One of my favorite discoveries of 2009 was the venerable Sherlock Holmes. Oh sure, I knew who Holmes was, how can you not?
But while I'd seen a few old movies/TV shows with the character I'd never really read the original Sir Arthur Conan Doyle tales or discovered their rich charm. I picked up a nifty omnibus in Melbourne a few months back collecting the whole lot of them, and have been slowly working my way through.
The stories are great fun, classic Victoriana adventure lit that reminds me of Jules Verne (whom I read the heck out of as a kid). Sure, they're formulaic, but it's a winning formula. Everybody loves a mystery.
With many Holmes movies the perceived stiffness of the characters renders them museum pieces to a modern eye; but even though Doyle was writing from a very prim and proper time I find his words pack more life than some of the adaptations have.
So while it's no masterpiece, it's a pleasure to see director Guy Ritchie and a lively Robert Downey Jr. attempt to rejuvenate the legend in their new film.
Ritchie gives Holmes a good kick in the trousers, knocking off the Victorian dust that's settled over the years. Read closely Sir Arthur's original stories, and you'll see lines about Holmes' boxing prowess, his cocaine habit, his raw moodiness. There's little here in this zippy new "Holmes" that flies in the face of tradition.
Instead, it plays up the quirk that was already there. You get a seething, funny performance by Downey, all tics and constantly spinning mind. One of the movie's best gimmicks is showing how Holmes works out the best way to win a fight in his head before a punch is thrown. Downey is frequently the best thing about the movie, which is a bit overcooked by hyperactive director Ritchie.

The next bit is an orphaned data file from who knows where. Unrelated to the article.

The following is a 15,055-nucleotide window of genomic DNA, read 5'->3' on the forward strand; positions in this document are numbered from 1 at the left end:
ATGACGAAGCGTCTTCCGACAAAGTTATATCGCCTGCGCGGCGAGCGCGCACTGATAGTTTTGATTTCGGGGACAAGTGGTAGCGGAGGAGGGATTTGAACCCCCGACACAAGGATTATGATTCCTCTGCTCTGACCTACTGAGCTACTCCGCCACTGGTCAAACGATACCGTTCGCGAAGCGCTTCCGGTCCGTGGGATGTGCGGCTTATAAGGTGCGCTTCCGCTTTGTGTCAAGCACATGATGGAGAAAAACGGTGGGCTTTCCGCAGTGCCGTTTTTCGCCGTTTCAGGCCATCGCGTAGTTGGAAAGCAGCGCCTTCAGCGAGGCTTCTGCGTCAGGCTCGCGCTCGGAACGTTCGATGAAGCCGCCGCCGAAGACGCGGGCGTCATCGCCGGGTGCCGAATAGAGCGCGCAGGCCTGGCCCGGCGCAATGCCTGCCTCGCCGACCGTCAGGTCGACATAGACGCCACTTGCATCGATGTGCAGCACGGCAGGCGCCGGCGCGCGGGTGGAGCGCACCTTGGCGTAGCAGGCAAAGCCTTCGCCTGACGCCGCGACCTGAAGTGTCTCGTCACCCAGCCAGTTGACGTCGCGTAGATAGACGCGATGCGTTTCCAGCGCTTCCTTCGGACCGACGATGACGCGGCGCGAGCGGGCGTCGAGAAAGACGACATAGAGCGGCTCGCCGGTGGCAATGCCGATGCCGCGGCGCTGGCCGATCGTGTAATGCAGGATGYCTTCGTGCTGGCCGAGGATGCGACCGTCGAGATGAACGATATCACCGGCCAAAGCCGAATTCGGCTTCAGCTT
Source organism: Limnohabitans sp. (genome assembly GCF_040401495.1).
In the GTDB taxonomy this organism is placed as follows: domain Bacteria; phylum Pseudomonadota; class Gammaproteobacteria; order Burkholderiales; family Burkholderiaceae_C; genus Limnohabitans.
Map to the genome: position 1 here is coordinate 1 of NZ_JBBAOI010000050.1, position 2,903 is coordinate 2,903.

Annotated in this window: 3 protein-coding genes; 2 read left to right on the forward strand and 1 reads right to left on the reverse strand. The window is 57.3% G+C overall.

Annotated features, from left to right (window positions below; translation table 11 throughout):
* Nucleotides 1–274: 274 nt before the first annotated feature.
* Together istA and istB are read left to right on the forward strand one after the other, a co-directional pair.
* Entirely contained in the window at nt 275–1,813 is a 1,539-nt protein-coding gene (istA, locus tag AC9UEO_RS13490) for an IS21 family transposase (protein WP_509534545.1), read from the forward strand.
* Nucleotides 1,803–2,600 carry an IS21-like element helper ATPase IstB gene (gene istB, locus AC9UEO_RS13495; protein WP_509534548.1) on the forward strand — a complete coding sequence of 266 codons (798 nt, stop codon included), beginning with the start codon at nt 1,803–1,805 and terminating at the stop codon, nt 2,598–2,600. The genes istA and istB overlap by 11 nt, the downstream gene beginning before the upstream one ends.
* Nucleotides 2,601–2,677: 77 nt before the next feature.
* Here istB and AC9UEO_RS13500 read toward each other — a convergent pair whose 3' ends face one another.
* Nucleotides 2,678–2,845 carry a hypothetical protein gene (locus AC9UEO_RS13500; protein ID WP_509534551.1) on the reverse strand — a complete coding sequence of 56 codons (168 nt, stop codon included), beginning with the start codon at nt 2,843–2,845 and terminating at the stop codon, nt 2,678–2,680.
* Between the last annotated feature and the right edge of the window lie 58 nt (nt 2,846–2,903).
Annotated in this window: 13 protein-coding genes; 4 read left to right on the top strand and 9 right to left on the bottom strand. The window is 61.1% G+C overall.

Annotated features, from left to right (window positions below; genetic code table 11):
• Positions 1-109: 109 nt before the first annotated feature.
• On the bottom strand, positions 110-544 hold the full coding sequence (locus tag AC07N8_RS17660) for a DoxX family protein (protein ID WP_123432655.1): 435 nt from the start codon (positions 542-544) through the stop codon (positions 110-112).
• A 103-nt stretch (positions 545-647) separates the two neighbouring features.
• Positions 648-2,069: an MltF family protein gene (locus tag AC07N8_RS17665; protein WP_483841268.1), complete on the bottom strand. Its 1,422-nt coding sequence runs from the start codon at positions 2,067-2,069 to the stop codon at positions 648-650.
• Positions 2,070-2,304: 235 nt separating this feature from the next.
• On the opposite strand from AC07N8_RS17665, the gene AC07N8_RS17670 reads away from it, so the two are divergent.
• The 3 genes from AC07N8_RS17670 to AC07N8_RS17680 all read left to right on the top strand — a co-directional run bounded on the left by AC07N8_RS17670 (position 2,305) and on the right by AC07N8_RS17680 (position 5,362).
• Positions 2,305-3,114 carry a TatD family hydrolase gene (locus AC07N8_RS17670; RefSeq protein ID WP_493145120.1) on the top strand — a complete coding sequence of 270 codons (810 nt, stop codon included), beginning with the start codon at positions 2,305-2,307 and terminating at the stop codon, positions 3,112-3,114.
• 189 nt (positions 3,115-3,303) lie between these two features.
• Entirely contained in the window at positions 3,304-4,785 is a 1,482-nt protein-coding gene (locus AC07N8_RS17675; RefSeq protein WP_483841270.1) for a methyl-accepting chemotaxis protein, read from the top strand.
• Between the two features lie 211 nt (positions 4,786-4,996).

Jude Law makes a sturdy, jaunty Watson, showing the character as less of a buffoon although he is frequently outmatched by Holmes' wits.
Rather than giving us some "Sherlock Begins" origin story this film jumps in with the detective well-established. The plot loosely revolves around a death-defying master criminal (a sinister Mark Strong) and a secret society, and tosses in Holmes' unease about Watson's impending marriage. As a kind of love interest, Rachel McAdams is Irene Adler, the "only woman who bested Holmes."
Sherlock Holmes has become an icon, like Batman or James Bond, who's open to multiple interpretations. While the new "Sherlock Holmes" film might be a bit jumpy and modern for some, it's just the latest in a long line of cases the great detective has taken on.